Dollars & Crosses

Obama’s Attack on Free Speech

WASHINGTON–President Obamas first State of the Union address featured a strong rebuff of the Supreme Courts recent decision in Citizens United v. FEC, which struck down restrictions on certain kinds of political speech by corporations.

In his address, the president said: With all due deference to separation of powers, last week the Supreme Court reversed a century of law that I believe will open the floodgates for special interests . . . to spend without limit in our elections. I dont think American elections should be bankrolled by Americas most powerful interests. . . . And Id urge Democrats and Republicans to pass a bill that helps to correct some of these problems.

According to Ayn Rand Center analyst Don Watkins, Obama is condemning powerful interests, while claiming for himself and his colleagues the awesome power to decide who can speak during an election. In Obamas universe, he should be free to use his unmatched megaphone to push his agenda, but a corporation–which is just a group of individuals–should not have the right to speak out in opposition to it.

But the true outrage is Obamas promise to correct the Courts decision. Lets be clear about what this means. The Supreme Court is the final interpreter of the Constitution, the supreme law of the land. It has ruled that any restriction on the ability of corporations to spend money on political speech is a violation of the First Amendment rights of the corporations members. And now, the president of the United States, who is constitutionally bound to enforce the laws of the land, is vowing to ignore and correct the Courts ruling. This is brazen defiance of the rule of law. I should hope that someone tells the president that saying with all due deference to separation of powers does not by itself constitute due deference to separation of powers.

Now, more than ever, we need to protect our right to speak out against government power. Thankfully, the Supreme Court made a significant step toward securing that right.

Bush and Obama Both Put America … Last?

WASHINGTON, September 23, 2009–In a recent statement by top U.S. commander Gen. Stanley McChrystal, he criticized the U.S. military for being “preoccupied with protection of our own forces” in Afghanistan. He wrote that American forces should “share risk, at least equally, with the people” of Afghanistan. What makes our leaders think that they can ever win a war with this sort of philosophy? 


“If Afghanistan now seems unwinnable, blame Bush and Obama,” writes Elan Journo, a fellow with the Ayn Rand Center. “Bush crusaded not to destroy the Taliban but to bring Afghans elections and reconstruction. Obama’s ‘new’ tack is to insist we spend billions more on nation-building and bend over backwards to safeguard the local population. Both take for granted the allegedly moral imperative of putting the lives and welfare of Afghans first–ahead of defeating the enemy to protect Americans.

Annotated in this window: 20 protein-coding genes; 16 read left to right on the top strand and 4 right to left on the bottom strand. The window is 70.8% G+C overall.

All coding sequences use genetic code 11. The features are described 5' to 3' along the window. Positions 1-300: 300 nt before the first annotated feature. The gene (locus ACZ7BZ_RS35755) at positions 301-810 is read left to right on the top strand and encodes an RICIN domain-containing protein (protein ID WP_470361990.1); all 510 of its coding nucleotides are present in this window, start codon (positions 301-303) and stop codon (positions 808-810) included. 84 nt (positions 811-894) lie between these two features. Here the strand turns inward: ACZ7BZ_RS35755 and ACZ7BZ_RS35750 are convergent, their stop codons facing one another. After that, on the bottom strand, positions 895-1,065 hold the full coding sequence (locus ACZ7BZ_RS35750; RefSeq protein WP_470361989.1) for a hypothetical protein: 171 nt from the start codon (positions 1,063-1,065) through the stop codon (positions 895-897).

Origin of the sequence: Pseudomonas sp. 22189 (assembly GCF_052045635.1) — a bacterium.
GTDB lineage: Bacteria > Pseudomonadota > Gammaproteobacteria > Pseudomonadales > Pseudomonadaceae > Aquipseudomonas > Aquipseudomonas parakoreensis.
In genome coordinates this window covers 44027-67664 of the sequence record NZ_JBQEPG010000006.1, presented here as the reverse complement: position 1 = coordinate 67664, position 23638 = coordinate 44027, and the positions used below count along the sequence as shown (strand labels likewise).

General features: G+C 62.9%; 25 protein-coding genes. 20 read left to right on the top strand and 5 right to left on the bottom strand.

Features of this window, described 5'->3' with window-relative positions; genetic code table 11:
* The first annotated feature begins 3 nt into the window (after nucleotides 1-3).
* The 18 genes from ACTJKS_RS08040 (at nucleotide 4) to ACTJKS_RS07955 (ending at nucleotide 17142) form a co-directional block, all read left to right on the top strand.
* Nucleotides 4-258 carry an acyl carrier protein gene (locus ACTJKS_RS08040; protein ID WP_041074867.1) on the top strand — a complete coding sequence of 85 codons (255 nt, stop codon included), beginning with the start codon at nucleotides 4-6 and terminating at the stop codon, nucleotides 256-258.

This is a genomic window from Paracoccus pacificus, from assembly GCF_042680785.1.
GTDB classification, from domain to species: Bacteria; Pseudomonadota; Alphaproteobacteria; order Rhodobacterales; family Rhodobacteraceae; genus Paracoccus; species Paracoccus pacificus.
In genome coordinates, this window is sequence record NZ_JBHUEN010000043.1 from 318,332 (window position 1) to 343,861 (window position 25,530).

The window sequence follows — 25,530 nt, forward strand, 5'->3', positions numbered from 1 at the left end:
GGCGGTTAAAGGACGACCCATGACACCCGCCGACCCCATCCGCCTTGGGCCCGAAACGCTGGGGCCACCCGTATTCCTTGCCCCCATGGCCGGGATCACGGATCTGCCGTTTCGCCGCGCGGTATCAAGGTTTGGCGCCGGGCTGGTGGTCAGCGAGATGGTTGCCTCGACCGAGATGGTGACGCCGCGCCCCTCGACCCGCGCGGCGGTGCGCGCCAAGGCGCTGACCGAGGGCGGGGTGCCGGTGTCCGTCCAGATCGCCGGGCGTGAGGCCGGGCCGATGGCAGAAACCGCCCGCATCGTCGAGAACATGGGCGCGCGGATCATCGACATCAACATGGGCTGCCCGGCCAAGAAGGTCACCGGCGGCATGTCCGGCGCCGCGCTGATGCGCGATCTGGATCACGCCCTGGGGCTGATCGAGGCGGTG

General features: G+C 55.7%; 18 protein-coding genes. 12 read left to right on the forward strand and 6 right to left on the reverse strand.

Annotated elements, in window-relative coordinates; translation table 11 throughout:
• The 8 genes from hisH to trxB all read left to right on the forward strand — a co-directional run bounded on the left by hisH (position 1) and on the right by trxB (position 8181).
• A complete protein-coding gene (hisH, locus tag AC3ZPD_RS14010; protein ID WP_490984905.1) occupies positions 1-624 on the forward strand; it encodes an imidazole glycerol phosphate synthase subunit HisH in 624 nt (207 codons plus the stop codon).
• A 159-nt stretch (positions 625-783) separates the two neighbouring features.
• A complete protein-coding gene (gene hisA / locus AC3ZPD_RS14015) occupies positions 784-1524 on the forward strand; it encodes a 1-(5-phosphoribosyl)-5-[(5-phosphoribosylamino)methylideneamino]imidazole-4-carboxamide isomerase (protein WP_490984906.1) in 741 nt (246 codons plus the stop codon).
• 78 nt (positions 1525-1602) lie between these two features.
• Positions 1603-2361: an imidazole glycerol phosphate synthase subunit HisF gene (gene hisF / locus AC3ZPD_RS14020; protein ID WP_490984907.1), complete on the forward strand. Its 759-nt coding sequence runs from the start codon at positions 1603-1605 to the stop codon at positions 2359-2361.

“This imperative lies behind Washington’s self-crippled war–a war which could have worked to deter other jihadists and their state-sponsors, but instead encourages them to attempt further attacks.


“How many more Americans must die before we challenge this conception of a proper war?”

Is Opposing “Health Care Reform” a Crime?

WASHINGTON, September 22, 2009–The Centers for Medicare and Medicaid Services recently launched an investigation into an attempt by the health insurance company Humana to enlist its customers to fight proposed cuts to Medicare Advantage. The investigation was initiated at the urging of Senator Max Baucus, who said, “It is wholly unacceptable for insurance companies to mislead seniors regarding any subject–particularly on a subject as important to them, and to the nation, as health care reform. . . . I’m not going to let insurance company profits stand in the way of improving Medicare for seniors.”


According to Don Watkins, a writer for the Ayn Rand Center, “It is painfully obvious–and alarming–that Humana is not being investigated for its ‘marketing’ practices. It is being investigated because it had the gall to challenge the assertions of a member of Congress.


“The implication of Baucus’s statement is that Humana must be investigated for in effect defrauding its customers by misleading them about the nature of Baucus’s proposal. But what did Humana’s ‘fraudulent’ claim consist of? No one disputes the fact that the budget for Medicare Advantage could be slashed under the health care bills now in Congress. The dispute is over the effects this will have. Humana claimed it could potentially lead to some of its customers losing benefits–not an unreasonable view–but Baucus insists ‘The health care reform bill we released . . . strengthens Medicare and does not cut benefits.’